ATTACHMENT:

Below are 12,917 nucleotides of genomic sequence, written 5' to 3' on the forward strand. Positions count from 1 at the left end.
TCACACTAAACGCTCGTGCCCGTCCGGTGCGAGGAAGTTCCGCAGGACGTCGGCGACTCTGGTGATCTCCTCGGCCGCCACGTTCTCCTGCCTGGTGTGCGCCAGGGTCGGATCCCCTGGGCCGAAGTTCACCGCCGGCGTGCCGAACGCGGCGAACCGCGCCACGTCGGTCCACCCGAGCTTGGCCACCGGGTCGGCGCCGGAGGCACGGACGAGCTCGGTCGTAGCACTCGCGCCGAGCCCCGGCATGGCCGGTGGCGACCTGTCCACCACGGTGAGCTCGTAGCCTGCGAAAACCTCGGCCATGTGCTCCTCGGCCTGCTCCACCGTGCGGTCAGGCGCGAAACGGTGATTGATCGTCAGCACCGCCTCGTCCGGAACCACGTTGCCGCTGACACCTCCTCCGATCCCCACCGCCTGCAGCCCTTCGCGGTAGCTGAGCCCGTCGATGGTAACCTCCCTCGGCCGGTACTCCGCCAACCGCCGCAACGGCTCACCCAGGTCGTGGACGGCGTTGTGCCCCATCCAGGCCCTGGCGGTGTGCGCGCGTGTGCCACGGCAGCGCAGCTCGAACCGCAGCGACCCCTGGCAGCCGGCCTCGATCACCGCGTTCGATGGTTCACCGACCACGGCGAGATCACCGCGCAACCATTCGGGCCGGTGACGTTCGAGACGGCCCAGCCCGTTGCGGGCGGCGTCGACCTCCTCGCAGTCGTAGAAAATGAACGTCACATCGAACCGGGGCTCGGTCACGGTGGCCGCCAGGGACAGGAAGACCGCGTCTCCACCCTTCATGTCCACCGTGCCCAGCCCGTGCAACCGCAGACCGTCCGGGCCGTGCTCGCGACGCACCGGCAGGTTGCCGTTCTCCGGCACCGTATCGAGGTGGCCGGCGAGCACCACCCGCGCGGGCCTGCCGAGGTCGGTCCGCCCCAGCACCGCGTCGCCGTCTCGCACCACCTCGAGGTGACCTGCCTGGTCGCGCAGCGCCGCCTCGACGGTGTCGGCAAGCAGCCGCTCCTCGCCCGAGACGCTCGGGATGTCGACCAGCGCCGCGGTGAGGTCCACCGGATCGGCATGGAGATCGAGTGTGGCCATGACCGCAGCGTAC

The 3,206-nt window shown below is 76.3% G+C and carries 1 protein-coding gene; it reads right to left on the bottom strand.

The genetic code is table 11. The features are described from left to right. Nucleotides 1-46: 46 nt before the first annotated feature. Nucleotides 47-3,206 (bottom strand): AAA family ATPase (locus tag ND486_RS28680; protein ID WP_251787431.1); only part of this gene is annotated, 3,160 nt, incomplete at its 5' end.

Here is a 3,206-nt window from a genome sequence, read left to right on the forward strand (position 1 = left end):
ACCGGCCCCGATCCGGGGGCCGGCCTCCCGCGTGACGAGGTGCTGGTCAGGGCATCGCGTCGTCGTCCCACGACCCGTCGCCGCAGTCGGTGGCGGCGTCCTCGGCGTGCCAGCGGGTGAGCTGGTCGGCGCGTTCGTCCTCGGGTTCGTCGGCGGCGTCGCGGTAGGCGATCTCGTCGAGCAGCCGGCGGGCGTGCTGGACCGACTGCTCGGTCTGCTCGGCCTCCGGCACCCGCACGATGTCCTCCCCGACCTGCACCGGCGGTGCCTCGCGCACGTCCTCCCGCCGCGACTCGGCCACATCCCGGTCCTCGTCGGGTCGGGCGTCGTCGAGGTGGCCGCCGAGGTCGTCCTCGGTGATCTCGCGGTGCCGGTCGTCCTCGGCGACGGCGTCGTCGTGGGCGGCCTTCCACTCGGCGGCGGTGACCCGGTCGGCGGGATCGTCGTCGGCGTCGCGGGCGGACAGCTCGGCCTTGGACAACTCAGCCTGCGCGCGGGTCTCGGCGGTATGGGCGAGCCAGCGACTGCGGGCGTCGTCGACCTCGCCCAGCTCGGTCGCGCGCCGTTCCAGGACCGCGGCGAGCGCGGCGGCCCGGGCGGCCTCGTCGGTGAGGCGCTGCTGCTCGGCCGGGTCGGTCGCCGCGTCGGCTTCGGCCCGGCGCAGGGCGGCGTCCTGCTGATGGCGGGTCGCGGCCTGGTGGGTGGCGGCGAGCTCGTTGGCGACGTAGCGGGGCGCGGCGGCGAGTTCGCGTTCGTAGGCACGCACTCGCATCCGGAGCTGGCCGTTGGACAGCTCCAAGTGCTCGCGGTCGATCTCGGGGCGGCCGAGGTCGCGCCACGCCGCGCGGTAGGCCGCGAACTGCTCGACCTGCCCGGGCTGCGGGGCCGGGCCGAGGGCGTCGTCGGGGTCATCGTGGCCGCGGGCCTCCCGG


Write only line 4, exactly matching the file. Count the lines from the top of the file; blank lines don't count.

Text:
The genetic code is table 11. The features are described from left to right. Nucleotides 1-46: 46 nt before the first annotated feature. Nucleotides 47-3,206 (bottom strand): AAA family ATPase (locus tag ND486_RS28680; protein ID WP_251787431.1); only part of this gene is annotated, 3,160 nt, incomplete at its 5' end.